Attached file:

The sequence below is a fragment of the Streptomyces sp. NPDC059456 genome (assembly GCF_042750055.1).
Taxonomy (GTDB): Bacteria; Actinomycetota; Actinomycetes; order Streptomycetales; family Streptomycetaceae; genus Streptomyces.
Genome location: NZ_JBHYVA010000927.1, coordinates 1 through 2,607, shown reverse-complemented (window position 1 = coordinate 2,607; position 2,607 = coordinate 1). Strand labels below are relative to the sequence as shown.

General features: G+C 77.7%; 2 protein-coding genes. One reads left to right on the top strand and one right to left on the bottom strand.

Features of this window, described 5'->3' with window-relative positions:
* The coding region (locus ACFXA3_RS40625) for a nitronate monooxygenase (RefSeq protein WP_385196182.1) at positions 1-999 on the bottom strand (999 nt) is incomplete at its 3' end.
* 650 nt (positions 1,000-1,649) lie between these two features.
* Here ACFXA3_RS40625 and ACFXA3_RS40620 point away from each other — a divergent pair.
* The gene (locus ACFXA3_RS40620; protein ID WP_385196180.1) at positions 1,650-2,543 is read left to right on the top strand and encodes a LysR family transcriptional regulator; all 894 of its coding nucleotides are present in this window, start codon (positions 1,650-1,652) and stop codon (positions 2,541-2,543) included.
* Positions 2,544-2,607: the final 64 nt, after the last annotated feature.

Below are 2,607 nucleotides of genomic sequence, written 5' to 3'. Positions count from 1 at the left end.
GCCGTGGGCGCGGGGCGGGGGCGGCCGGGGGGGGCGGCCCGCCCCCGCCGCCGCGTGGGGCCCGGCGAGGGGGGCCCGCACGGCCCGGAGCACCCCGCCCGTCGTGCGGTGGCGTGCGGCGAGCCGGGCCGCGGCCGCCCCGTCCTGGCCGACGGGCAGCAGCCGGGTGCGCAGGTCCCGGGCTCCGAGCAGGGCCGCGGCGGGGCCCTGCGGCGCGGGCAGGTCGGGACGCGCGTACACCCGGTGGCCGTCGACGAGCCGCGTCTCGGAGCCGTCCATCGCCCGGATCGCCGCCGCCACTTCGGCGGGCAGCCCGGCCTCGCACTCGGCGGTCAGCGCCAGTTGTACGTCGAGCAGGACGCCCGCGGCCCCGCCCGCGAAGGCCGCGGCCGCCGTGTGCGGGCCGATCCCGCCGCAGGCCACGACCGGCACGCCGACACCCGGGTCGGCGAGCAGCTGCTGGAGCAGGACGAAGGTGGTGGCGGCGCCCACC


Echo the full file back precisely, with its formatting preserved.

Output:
The sequence below is a fragment of the Streptomyces sp. NPDC059456 genome (assembly GCF_042750055.1).
Taxonomy (GTDB): Bacteria; Actinomycetota; Actinomycetes; order Streptomycetales; family Streptomycetaceae; genus Streptomyces.
Genome location: NZ_JBHYVA010000927.1, coordinates 1 through 2,607, shown reverse-complemented (window position 1 = coordinate 2,607; position 2,607 = coordinate 1). Strand labels below are relative to the sequence as shown.

General features: G+C 77.7%; 2 protein-coding genes. One reads left to right on the top strand and one right to left on the bottom strand.

Features of this window, described 5'->3' with window-relative positions:
* The coding region (locus ACFXA3_RS40625) for a nitronate monooxygenase (RefSeq protein WP_385196182.1) at positions 1-999 on the bottom strand (999 nt) is incomplete at its 3' end.
* 650 nt (positions 1,000-1,649) lie between these two features.
* Here ACFXA3_RS40625 and ACFXA3_RS40620 point away from each other — a divergent pair.
* The gene (locus ACFXA3_RS40620; protein ID WP_385196180.1) at positions 1,650-2,543 is read left to right on the top strand and encodes a LysR family transcriptional regulator; all 894 of its coding nucleotides are present in this window, start codon (positions 1,650-1,652) and stop codon (positions 2,541-2,543) included.
* Positions 2,544-2,607: the final 64 nt, after the last annotated feature.

Below are 2,607 nucleotides of genomic sequence, written 5' to 3'. Positions count from 1 at the left end.
GCCGTGGGCGCGGGGCGGGGGCGGCCGGGGGGGGCGGCCCGCCCCCGCCGCCGCGTGGGGCCCGGCGAGGGGGGCCCGCACGGCCCGGAGCACCCCGCCCGTCGTGCGGTGGCGTGCGGCGAGCCGGGCCGCGGCCGCCCCGTCCTGGCCGACGGGCAGCAGCCGGGTGCGCAGGTCCCGGGCTCCGAGCAGGGCCGCGGCGGGGCCCTGCGGCGCGGGCAGGTCGGGACGCGCGTACACCCGGTGGCCGTCGACGAGCCGCGTCTCGGAGCCGTCCATCGCCCGGATCGCCGCCGCCACTTCGGCGGGCAGCCCGGCCTCGCACTCGGCGGTCAGCGCCAGTTGTACGTCGAGCAGGACGCCCGCGGCCCCGCCCGCGAAGGCCGCGGCCGCCGTGTGCGGGCCGATCCCGCCGCAGGCCACGACCGGCACGCCGACACCCGGGTCGGCGAGCAGCTGCTGGAGCAGGACGAAGGTGGTGGCGGCGCCCACC